Merger of councils sparks debate on marginalisation of special interest groups

Merger of councils sparks debate on marginalisation of special interest groups

Parliament has reached an agreement to consolidate several councils, namely the National Youth Council, National Children's Council, National Women's Council, National Council for Older Persons, and Persons With Disabilities Council, into a single Secretariat.

This Secretariat will be headed by an Executive Secretary under the Ministry of Gender, Labour, and Social Development.

Betty Amongi, the Minister of Gender, assured the special interest groups that their Councils have not been disbanded. Instead, they will be divided into departments, and each department will have the authority to determine its budgets.

"The councils have not been affected. The proposed structure entails the Executive Secretary fulfilling the role of the Secretariat's accounting officer. Under the Executive Secretary, there will be departments led by Programs Managers for the Councils," explained Amongi.

She further clarified that the Act allows each Council to approve its budget, and the head of the Secretariat will present the consolidated budget.

"They will still receive financial support because, currently, each Council has its funding. Even when their funding is allocated, the Ministry acts as a conduit, channelling the funds to their respective votes. The budget will now be presented as a single entity, rather than individually as it is done presently," added Amongi.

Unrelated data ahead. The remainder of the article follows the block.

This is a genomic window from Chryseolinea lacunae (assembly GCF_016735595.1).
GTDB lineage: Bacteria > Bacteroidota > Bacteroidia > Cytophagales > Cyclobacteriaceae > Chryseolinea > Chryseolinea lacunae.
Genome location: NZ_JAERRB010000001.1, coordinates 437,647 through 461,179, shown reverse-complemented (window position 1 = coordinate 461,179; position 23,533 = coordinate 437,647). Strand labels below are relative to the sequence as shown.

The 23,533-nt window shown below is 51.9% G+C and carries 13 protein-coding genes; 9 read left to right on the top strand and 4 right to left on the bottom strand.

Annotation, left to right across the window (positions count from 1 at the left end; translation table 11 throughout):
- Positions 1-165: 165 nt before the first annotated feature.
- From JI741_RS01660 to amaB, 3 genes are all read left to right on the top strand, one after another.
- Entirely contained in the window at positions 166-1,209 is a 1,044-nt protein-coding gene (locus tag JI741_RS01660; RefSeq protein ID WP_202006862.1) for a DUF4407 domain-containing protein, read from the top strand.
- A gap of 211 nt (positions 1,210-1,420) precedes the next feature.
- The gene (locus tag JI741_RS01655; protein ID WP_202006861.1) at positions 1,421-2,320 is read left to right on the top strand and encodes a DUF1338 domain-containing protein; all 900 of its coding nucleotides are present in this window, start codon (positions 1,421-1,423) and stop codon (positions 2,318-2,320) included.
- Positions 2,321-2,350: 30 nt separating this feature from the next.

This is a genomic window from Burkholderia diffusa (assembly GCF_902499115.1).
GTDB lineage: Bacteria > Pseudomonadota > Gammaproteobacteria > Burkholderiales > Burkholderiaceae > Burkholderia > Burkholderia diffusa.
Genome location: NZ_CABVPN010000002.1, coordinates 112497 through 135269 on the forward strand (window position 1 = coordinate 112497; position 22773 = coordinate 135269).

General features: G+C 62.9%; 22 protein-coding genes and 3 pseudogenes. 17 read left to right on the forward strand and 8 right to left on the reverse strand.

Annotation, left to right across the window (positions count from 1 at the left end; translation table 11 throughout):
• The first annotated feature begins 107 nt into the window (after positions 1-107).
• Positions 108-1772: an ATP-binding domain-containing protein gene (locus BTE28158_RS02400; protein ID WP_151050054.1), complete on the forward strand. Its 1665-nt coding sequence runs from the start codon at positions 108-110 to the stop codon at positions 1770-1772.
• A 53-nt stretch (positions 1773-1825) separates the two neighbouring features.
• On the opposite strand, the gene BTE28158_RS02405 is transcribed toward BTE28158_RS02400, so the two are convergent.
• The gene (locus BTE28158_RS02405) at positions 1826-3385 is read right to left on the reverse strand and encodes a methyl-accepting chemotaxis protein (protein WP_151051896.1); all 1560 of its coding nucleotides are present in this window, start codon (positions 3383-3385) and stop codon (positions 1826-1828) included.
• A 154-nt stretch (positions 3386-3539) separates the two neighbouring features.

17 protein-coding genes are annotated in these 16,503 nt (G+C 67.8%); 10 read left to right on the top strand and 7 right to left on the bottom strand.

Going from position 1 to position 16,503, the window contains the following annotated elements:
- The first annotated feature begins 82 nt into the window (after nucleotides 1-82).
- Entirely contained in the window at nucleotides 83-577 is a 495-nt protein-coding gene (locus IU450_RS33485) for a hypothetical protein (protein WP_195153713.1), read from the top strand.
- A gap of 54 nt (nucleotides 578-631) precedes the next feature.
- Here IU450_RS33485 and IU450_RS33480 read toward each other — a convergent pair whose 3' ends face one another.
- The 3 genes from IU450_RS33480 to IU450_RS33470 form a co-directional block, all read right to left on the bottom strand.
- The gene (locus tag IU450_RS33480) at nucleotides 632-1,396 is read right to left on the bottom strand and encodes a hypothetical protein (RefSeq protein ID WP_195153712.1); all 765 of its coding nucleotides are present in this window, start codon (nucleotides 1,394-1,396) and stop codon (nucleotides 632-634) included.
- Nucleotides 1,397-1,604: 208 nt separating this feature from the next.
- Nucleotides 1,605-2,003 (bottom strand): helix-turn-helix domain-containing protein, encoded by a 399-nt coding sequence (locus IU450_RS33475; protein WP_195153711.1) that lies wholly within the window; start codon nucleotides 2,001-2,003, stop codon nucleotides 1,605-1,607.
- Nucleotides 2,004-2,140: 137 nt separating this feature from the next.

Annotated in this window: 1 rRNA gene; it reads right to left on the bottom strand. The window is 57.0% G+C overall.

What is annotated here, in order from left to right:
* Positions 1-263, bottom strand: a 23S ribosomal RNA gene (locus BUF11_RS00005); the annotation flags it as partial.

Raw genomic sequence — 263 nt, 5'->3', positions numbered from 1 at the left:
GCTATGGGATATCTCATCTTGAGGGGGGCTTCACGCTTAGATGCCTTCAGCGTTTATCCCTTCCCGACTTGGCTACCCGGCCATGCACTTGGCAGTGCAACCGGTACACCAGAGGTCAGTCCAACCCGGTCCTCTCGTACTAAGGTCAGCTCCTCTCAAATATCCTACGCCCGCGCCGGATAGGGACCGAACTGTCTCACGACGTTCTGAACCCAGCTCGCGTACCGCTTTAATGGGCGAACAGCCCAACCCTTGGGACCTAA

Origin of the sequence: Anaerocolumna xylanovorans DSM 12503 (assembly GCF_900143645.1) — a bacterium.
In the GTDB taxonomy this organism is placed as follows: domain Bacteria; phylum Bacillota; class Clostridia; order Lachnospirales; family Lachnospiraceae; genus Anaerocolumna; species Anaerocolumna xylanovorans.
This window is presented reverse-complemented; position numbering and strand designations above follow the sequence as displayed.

Charles Bakabulindi, Workers Representative, while presenting the report from Parliament's Gender, Labour & Social Development Committee, urged the government to ensure that the technical staff working in the different councils retain their positions to prevent the loss of expertise.

"The country stands to lose highly experienced technical officers if the bill does not guarantee their redeployment in the National Secretariat. The government should prioritize retaining technical experts and highly skilled individuals when staffing the National Secretariat so that it can preserve its return on investments," stated Bakabulindi.

The Gender Committee expressed reservations about merging all the Councils into one Secretariat, citing concerns that the special interest groups are already marginalized.

Bakabulindi argued, "Nevertheless, in the event of streamlining the Social Development Sector, it is crucial to minimize any adverse consequences that could impact special interest groups."

He emphasized the importance of considering the key factors for which Parliament established the Councils for Special Interest Groups.

"We support the creation of a National Secretariat, but we urge the government to consider those individuals with technical skills," he added.

Parliament also agreed to dissolve the National Children's Authority and transfer its functions to the National Secretariat at the Ministry of Gender, despite warnings from Parliament's Gender Committee. The Committee cautioned that such a move could further expose children, who are already vulnerable, to exploitation. They emphasized the urgent need to address children's issues and provide special attention to their well-being.

With the abolition of the Authority, Bakabulindi noted that there would no longer be an independent government agency dedicated to matters concerning children.

This creates a significant gap in policy formation, consultations, and the effective protection of children's rights in Uganda.

"The Bill does not address the government's commitment to supporting children's rights and protecting them from exploitation and various vulnerabilities. There is already a capacity challenge in the Children's department that the Ministry has failed to adequately address," highlighted Bakabulindi.

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